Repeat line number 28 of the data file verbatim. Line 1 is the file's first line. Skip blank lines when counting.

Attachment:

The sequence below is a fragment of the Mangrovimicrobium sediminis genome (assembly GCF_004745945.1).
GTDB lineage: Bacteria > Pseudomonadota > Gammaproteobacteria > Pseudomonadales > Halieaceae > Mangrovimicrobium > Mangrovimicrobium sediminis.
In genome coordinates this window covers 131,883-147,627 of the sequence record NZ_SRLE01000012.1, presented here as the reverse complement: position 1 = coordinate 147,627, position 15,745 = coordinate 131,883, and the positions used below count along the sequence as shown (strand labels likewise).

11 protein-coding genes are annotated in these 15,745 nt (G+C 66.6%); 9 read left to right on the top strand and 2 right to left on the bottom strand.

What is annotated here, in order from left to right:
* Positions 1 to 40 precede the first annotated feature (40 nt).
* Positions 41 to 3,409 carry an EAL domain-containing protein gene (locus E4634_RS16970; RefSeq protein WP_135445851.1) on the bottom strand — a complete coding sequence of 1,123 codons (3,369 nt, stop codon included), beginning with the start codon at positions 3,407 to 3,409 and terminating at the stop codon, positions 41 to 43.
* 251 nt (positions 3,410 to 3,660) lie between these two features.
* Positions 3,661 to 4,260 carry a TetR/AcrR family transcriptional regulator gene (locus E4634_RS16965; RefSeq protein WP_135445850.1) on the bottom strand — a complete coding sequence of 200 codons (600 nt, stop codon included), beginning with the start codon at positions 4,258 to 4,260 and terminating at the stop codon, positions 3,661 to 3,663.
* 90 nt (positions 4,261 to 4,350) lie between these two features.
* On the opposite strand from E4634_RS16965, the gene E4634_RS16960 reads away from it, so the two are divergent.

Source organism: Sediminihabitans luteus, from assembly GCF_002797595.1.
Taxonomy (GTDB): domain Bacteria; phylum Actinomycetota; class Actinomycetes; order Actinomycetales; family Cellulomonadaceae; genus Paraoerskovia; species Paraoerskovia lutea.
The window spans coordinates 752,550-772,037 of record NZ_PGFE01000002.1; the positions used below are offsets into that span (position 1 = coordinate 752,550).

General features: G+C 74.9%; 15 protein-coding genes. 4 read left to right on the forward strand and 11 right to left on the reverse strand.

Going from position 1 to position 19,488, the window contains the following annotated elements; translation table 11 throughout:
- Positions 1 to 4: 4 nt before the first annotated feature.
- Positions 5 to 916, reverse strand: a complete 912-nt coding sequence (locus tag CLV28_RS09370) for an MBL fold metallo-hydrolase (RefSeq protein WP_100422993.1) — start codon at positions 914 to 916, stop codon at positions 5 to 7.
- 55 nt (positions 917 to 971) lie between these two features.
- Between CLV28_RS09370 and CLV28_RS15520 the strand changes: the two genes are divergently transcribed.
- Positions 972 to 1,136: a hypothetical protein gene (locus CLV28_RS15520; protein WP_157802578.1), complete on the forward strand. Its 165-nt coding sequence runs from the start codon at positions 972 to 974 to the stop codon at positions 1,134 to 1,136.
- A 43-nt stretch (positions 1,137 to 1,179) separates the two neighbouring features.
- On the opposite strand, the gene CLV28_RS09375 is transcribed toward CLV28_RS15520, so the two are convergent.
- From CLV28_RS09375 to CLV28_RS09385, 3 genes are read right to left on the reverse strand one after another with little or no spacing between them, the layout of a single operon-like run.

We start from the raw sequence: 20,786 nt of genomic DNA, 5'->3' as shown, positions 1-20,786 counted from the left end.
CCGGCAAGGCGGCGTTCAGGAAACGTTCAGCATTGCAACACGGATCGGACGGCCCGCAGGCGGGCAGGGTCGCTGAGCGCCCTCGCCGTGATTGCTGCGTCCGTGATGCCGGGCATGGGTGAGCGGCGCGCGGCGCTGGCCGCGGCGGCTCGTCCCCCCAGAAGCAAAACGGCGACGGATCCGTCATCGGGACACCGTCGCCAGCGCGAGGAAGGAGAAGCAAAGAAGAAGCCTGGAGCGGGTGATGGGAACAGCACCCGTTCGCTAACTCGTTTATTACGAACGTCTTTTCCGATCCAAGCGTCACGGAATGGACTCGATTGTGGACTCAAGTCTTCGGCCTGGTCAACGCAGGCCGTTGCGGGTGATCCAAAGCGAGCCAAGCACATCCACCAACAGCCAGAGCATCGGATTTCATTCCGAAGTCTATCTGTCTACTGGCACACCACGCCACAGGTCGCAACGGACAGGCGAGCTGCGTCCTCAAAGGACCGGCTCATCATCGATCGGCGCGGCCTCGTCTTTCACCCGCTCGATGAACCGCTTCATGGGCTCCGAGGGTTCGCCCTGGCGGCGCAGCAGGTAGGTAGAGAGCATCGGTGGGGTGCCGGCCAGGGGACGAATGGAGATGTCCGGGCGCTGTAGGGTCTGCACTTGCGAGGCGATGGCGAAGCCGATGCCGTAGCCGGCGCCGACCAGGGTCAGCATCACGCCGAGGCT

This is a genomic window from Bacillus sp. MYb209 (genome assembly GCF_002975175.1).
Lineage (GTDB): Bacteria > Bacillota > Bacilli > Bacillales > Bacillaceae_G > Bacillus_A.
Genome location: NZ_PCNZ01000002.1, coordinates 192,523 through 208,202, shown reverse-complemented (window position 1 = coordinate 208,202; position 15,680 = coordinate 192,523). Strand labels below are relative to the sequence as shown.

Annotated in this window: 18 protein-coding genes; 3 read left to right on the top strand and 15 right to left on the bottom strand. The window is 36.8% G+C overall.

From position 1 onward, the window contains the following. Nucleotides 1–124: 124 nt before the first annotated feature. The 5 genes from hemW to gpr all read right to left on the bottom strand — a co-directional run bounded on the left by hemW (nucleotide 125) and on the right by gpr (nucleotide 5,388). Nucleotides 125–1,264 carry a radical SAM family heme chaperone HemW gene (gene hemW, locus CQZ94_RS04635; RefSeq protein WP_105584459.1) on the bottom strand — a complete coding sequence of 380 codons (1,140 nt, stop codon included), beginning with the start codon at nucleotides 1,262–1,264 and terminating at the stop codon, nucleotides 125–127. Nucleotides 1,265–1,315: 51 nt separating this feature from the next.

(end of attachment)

Lineage (GTDB): Bacteria > Bacillota > Bacilli > Bacillales > Bacillaceae_G > Bacillus_A.